This can have a real impact on the fate of liberal democracy and human rights in Malaysia. As argued by Columbia University’s Professor of Political Science Andrew Nathan: “Beijing’s pragmatic efforts to protect its regime and pursue its interests abroad have a negative impact on the fate of democracy … China encourages authoritarian regimes elsewhere by the power of example.”
The rise of China’s economic power shows to Malaysia, and any other country for that matter, that it is possible to create economic growth without extending political and social freedoms to citizens, while at the same time strengthening one party rule.
This is what can be understood from Australia National University’s Professor Evelyn Goh’s comment that China shows there is an “alternative path of maintaining a capitalist economy without concomitant political liberalisation”.
Prof Goh added that many countries now “look to China as an important model for authoritarian capitalism”.
While the concerns are many and often valid, it is futile to think that the influx of Chinese money into Malaysia can be stemmed. Nor should it be.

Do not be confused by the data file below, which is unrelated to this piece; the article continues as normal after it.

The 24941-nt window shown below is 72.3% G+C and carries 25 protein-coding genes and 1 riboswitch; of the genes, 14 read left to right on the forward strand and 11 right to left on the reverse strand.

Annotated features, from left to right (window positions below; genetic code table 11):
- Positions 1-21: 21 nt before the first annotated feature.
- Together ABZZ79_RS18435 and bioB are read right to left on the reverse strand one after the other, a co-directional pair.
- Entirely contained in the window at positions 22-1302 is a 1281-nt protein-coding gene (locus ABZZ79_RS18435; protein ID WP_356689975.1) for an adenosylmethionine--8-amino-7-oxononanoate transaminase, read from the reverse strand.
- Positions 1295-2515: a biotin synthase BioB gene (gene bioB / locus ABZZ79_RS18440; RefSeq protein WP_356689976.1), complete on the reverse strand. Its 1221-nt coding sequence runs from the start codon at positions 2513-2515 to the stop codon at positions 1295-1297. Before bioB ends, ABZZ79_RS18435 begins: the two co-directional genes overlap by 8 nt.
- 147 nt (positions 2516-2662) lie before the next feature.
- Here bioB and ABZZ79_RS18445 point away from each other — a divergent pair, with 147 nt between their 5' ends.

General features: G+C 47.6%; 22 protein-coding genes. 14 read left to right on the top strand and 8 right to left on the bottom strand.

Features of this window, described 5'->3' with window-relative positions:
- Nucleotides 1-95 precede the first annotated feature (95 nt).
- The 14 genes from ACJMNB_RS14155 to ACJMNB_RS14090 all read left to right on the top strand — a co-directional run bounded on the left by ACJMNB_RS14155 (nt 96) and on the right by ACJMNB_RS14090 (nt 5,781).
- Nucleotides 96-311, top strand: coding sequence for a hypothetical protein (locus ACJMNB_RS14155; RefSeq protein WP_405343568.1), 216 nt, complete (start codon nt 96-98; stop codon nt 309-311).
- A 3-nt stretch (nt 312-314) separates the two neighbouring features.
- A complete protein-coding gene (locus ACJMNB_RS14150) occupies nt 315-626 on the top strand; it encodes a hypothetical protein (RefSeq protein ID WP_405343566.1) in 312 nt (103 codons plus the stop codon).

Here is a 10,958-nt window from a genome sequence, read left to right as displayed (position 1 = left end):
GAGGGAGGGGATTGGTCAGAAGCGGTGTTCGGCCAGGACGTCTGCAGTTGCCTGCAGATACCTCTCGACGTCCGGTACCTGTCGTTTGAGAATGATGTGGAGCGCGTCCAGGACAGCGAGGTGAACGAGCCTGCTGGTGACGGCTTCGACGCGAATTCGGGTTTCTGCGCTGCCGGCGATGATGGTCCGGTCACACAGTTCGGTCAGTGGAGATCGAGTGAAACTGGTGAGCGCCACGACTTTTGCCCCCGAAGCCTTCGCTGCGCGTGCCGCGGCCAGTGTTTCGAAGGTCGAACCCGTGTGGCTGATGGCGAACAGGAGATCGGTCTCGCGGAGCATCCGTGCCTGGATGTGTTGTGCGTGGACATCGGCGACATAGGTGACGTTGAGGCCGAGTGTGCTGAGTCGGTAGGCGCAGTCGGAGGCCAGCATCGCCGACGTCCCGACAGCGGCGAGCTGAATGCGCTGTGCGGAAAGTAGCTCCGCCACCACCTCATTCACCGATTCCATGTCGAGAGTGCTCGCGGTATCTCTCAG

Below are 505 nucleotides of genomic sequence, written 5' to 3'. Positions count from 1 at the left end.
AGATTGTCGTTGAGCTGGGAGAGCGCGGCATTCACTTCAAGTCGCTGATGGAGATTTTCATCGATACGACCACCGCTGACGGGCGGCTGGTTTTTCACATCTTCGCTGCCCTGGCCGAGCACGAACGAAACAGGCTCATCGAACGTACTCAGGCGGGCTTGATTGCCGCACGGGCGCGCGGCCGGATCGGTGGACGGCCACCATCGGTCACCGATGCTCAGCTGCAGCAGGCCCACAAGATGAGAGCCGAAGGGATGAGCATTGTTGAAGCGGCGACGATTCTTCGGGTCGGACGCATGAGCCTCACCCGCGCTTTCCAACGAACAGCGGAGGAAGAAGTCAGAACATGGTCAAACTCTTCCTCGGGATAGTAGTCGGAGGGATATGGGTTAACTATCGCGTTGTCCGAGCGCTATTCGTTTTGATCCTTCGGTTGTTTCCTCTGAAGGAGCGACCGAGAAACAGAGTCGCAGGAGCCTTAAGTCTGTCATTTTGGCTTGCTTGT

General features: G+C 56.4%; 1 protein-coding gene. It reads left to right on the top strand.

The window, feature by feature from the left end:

The investments themselves are not necessarily a problem, for China’s new and dominant role in the world is the new normal, especially at a time when the United States is becoming more inward-looking.
If managed properly, this new normal can be a positive catalyst for Malaysia’s growth.
The key is to acknowledge the issues and concerns, and then to devise steps to tackle them while staying committed to enhancing good governance. China will continue to pursue investments, as they have their own geopolitical objectives and an overcapacity problem to address at home.
Thus, while Malaysia should be open to China’s funds, it is Malaysia that needs to remain committed to the pursuit of a rules-based, competitive and transparent economic system.
Malaysia has already stated the desire to improve governance in various policy documents such as the New Economic Model and the Economic Transformation Programme. These need to be followed through, especially when dealing with an investor like China.
The responsibility to ensure good governance in Malaysia lies with the Malaysian government and the Malaysian people, not China.
The question is whether the current Malaysian administration sees the rise of China as a motivator to pursue good governance, transparency and liberal democracy, or as an opportunity to adopt authoritarian capitalism with a view to strengthen one-party rule, especially at a time when their grip on power is loosening.
With all the problems besetting the current Malaysian administration, it is not difficult to imagine Malaysia evolving in the wrong illiberal direction.
ABOUT THE AUTHOR:
Mr Wan Saiful Wan Jan is Visiting Senior Fellow at ISEAS-Yusof Ishak Institute. This is adapted from a longer piece which first appeared in ISEAS Perspective.